In an April 17 column from Kiev, Kristof wrote that what the Ukrainians want is weapons from the West so they can to go “bear-hunting,” i.e. killing Russians. “People seem to feel a bit disappointed that the United States and Europe haven’t been more supportive, and they are humiliated that their own acting government hasn’t done more to confront Russian-backed militants. So, especially after a few drinks, people are ready to take down the Russian Army themselves.”
Kristof also repeated the U.S. “conventional wisdom” that the resistance to the coup regime among eastern Ukrainians was entirely the work of Russian President Vladimir Putin, who, Kristof wrote, “warns that Ukraine is on the brink of civil war. But the chaos in eastern cities is his own creation, in part by sending provocateurs across the border.”
However, when the New York Times finally sent two reporters to spend time with rebels from the east, they encountered an indigenous movement motivated by hostility to the Kiev regime and showing no signs of direction from Moscow. [See Consortiumnews.com’s “Another NYT ‘Sort of’ Retraction on Ukraine.”]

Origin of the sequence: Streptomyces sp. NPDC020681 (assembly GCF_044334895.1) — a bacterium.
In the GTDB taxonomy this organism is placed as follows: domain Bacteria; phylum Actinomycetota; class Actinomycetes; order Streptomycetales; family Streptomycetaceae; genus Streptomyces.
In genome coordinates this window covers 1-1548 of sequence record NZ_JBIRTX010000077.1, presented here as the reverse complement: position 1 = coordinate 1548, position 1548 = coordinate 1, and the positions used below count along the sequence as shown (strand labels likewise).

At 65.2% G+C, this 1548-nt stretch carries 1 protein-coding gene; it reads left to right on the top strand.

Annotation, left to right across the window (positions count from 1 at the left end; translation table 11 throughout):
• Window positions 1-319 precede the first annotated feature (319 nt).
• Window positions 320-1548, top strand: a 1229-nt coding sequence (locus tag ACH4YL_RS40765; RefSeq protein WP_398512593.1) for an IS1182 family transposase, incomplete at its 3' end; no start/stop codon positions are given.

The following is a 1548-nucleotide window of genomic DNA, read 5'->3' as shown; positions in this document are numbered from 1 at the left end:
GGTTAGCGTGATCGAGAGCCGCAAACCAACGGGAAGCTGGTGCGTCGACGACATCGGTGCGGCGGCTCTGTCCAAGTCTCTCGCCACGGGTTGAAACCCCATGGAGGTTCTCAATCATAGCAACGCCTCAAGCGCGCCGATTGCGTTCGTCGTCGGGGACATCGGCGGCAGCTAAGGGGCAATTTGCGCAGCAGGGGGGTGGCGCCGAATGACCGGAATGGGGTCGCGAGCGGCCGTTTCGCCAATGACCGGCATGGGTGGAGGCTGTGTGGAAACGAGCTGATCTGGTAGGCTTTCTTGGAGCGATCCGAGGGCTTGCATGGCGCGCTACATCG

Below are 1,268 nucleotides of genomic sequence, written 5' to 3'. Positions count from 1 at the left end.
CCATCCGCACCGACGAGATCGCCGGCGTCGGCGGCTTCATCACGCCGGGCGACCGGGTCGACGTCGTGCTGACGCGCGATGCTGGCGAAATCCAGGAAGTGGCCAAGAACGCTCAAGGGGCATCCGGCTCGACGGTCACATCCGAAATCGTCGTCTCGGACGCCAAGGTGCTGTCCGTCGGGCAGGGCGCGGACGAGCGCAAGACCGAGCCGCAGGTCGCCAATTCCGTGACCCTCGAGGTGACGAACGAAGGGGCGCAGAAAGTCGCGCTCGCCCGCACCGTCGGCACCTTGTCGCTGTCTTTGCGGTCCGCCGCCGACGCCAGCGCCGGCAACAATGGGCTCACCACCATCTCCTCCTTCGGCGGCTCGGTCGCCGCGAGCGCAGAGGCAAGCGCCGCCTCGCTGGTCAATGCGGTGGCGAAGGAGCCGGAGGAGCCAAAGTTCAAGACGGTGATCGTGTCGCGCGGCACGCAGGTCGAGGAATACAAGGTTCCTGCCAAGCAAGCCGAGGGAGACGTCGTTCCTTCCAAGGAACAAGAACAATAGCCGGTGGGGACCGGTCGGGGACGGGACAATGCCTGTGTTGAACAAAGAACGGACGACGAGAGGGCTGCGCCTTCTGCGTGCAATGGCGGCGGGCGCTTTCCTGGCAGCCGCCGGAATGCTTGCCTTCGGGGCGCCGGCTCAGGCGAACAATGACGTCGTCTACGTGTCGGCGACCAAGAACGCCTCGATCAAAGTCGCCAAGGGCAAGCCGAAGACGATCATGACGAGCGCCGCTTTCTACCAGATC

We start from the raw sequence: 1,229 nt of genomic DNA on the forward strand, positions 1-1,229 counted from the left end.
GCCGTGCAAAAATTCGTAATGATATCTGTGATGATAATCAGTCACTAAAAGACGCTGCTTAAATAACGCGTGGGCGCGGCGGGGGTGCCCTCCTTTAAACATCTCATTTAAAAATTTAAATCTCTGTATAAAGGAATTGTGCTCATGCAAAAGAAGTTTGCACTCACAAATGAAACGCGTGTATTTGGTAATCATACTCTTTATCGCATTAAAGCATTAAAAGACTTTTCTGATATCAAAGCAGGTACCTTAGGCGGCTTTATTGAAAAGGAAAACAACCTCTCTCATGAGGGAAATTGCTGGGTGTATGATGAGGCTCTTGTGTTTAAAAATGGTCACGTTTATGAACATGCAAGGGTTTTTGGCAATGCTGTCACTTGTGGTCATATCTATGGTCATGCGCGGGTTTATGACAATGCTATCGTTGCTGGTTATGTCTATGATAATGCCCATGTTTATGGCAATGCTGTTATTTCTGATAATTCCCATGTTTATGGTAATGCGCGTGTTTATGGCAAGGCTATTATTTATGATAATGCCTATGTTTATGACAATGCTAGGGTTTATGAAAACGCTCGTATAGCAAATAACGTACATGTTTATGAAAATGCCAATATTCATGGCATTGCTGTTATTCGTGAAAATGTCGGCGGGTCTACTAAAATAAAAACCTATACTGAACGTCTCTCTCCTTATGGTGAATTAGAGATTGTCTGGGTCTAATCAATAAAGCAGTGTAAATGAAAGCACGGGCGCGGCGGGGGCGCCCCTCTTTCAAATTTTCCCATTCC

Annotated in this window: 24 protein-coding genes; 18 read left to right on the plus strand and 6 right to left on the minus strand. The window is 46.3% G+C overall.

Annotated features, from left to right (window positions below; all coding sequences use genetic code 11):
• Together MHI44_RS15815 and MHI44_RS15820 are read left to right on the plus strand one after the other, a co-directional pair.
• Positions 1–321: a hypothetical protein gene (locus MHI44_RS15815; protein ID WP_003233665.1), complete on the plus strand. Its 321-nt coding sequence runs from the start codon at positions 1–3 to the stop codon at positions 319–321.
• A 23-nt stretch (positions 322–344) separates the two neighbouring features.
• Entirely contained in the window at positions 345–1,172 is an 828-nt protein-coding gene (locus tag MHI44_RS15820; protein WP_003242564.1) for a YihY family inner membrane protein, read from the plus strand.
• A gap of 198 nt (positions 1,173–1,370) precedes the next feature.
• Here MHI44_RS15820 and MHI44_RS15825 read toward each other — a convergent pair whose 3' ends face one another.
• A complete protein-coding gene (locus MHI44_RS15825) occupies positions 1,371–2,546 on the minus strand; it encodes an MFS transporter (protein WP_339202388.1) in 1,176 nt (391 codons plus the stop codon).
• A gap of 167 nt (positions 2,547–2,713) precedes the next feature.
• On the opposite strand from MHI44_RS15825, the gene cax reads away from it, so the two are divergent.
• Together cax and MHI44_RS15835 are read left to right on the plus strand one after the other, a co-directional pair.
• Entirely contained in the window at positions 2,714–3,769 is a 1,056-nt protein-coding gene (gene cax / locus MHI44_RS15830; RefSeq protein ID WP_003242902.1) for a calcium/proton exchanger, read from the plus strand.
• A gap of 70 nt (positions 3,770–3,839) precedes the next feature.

Beyond the journalistic risk of jumping to conclusions, Kristof, who fancies himself a great humanitarian, also should recognize that the clever depiction of human beings as animals, whether as “bears” or “Colorado beetles,” can have horrendous human consequences as is now apparent in Odessa.
But the problem with some western Ukrainians expressing their inconvenient love for Nazis has not been limited to the current crisis. It bedeviled Ronald Reagan’s administration when it began heating up the Cold War in the 1980s.
As part of that strategy, Reagan’s United States Information Agency, under his close friend Charles Wick, hired a cast of right-wing Ukrainian exiles who began showing up on U.S.-funded Radio Liberty praising the Galician SS.
These commentaries included positive depictions of Ukrainian nationalists who had sided with the Nazis in World War II as the SS waged its “final solution” against European Jews. The propaganda broadcasts provoked outrage from Jewish organizations, such as B’nai B’rith, and individuals including conservative academic Richard Pipes.